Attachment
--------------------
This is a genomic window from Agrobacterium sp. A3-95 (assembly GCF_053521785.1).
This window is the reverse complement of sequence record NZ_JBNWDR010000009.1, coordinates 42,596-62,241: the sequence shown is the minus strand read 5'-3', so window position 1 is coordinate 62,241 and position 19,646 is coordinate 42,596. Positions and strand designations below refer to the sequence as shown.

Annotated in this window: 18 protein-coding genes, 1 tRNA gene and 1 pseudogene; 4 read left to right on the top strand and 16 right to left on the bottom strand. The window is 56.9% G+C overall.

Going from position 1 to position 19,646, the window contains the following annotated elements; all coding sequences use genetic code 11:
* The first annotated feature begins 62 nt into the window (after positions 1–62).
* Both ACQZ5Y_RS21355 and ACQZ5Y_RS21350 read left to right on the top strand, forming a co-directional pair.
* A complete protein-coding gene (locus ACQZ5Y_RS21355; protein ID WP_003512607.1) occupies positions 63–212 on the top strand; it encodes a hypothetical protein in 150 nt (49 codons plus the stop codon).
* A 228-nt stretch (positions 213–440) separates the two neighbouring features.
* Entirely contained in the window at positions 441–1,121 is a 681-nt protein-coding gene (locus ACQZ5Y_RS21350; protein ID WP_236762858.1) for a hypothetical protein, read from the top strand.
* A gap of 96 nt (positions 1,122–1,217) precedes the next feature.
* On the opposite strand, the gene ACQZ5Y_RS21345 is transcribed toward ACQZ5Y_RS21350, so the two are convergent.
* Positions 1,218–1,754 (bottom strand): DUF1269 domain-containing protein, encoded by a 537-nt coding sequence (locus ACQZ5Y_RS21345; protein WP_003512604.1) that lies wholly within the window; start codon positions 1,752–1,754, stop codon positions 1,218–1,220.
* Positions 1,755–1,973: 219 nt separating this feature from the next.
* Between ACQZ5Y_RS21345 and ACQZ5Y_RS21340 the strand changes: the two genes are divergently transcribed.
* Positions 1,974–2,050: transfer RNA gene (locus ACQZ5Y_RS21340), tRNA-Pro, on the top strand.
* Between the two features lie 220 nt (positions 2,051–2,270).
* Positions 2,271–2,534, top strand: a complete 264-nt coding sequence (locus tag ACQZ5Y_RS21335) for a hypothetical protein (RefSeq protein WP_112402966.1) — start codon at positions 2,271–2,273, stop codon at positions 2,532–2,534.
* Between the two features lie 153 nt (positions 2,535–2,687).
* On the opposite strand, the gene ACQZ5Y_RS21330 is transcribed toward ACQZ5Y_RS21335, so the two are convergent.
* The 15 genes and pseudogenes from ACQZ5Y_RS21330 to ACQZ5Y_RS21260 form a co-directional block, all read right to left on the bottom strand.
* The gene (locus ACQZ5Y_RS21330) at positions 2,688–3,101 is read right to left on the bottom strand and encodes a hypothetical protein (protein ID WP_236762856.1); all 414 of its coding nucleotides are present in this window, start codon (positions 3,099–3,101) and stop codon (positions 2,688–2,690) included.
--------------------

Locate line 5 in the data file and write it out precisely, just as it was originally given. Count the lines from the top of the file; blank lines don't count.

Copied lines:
* The first annotated feature begins 62 nt into the window (after positions 1–62).